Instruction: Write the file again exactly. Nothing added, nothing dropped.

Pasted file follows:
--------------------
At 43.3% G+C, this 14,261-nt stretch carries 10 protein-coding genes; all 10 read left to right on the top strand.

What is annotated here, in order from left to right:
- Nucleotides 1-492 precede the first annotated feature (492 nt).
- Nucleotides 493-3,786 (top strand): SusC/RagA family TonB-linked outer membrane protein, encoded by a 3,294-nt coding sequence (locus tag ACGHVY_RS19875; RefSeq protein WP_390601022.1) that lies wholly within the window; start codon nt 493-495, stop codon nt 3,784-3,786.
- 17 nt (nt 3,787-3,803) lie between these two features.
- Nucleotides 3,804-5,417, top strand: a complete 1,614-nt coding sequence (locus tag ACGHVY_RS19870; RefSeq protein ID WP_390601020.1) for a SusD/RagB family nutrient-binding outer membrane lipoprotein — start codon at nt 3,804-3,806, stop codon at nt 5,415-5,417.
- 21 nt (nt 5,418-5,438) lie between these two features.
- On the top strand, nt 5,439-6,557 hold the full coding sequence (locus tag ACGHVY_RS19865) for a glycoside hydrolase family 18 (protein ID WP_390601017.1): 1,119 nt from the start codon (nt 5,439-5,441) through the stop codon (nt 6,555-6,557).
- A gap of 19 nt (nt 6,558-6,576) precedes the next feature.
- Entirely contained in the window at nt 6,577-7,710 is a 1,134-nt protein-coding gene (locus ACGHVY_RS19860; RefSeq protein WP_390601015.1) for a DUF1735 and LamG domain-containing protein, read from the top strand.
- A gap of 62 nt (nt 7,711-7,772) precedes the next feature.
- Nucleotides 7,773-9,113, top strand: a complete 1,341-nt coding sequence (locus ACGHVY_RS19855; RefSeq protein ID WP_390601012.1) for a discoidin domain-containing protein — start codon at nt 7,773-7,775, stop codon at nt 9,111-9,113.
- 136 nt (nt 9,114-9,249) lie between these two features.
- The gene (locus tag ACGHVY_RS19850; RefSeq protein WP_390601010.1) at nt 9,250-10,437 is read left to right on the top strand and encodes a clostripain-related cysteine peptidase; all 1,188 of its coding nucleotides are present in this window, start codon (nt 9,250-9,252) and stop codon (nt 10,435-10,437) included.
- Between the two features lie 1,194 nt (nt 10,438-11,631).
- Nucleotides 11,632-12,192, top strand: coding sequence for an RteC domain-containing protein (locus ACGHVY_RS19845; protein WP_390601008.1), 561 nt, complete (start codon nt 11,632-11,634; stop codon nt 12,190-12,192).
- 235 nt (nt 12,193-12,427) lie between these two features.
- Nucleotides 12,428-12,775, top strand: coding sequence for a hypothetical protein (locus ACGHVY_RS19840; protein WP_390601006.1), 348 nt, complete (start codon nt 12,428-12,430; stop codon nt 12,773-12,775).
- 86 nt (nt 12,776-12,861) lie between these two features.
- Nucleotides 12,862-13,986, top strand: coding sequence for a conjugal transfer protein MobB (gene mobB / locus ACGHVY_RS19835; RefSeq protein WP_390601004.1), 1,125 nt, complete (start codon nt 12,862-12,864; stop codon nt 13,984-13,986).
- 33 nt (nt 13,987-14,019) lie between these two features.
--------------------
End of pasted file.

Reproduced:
At 43.3% G+C, this 14,261-nt stretch carries 10 protein-coding genes; all 10 read left to right on the top strand.

What is annotated here, in order from left to right:
- Nucleotides 1-492 precede the first annotated feature (492 nt).
- Nucleotides 493-3,786 (top strand): SusC/RagA family TonB-linked outer membrane protein, encoded by a 3,294-nt coding sequence (locus tag ACGHVY_RS19875; RefSeq protein WP_390601022.1) that lies wholly within the window; start codon nt 493-495, stop codon nt 3,784-3,786.
- 17 nt (nt 3,787-3,803) lie between these two features.
- Nucleotides 3,804-5,417, top strand: a complete 1,614-nt coding sequence (locus tag ACGHVY_RS19870; RefSeq protein ID WP_390601020.1) for a SusD/RagB family nutrient-binding outer membrane lipoprotein — start codon at nt 3,804-3,806, stop codon at nt 5,415-5,417.
- 21 nt (nt 5,418-5,438) lie between these two features.
- On the top strand, nt 5,439-6,557 hold the full coding sequence (locus tag ACGHVY_RS19865) for a glycoside hydrolase family 18 (protein ID WP_390601017.1): 1,119 nt from the start codon (nt 5,439-5,441) through the stop codon (nt 6,555-6,557).
- A gap of 19 nt (nt 6,558-6,576) precedes the next feature.
- Entirely contained in the window at nt 6,577-7,710 is a 1,134-nt protein-coding gene (locus ACGHVY_RS19860; RefSeq protein WP_390601015.1) for a DUF1735 and LamG domain-containing protein, read from the top strand.
- A gap of 62 nt (nt 7,711-7,772) precedes the next feature.
- Nucleotides 7,773-9,113, top strand: a complete 1,341-nt coding sequence (locus ACGHVY_RS19855; RefSeq protein ID WP_390601012.1) for a discoidin domain-containing protein — start codon at nt 7,773-7,775, stop codon at nt 9,111-9,113.
- 136 nt (nt 9,114-9,249) lie between these two features.
- The gene (locus tag ACGHVY_RS19850; RefSeq protein WP_390601010.1) at nt 9,250-10,437 is read left to right on the top strand and encodes a clostripain-related cysteine peptidase; all 1,188 of its coding nucleotides are present in this window, start codon (nt 9,250-9,252) and stop codon (nt 10,435-10,437) included.
- Between the two features lie 1,194 nt (nt 10,438-11,631).
- Nucleotides 11,632-12,192, top strand: coding sequence for an RteC domain-containing protein (locus ACGHVY_RS19845; protein WP_390601008.1), 561 nt, complete (start codon nt 11,632-11,634; stop codon nt 12,190-12,192).
- 235 nt (nt 12,193-12,427) lie between these two features.
- Nucleotides 12,428-12,775, top strand: coding sequence for a hypothetical protein (locus ACGHVY_RS19840; protein WP_390601006.1), 348 nt, complete (start codon nt 12,428-12,430; stop codon nt 12,773-12,775).
- 86 nt (nt 12,776-12,861) lie between these two features.
- Nucleotides 12,862-13,986, top strand: coding sequence for a conjugal transfer protein MobB (gene mobB / locus ACGHVY_RS19835; RefSeq protein WP_390601004.1), 1,125 nt, complete (start codon nt 12,862-12,864; stop codon nt 13,984-13,986).
- 33 nt (nt 13,987-14,019) lie between these two features.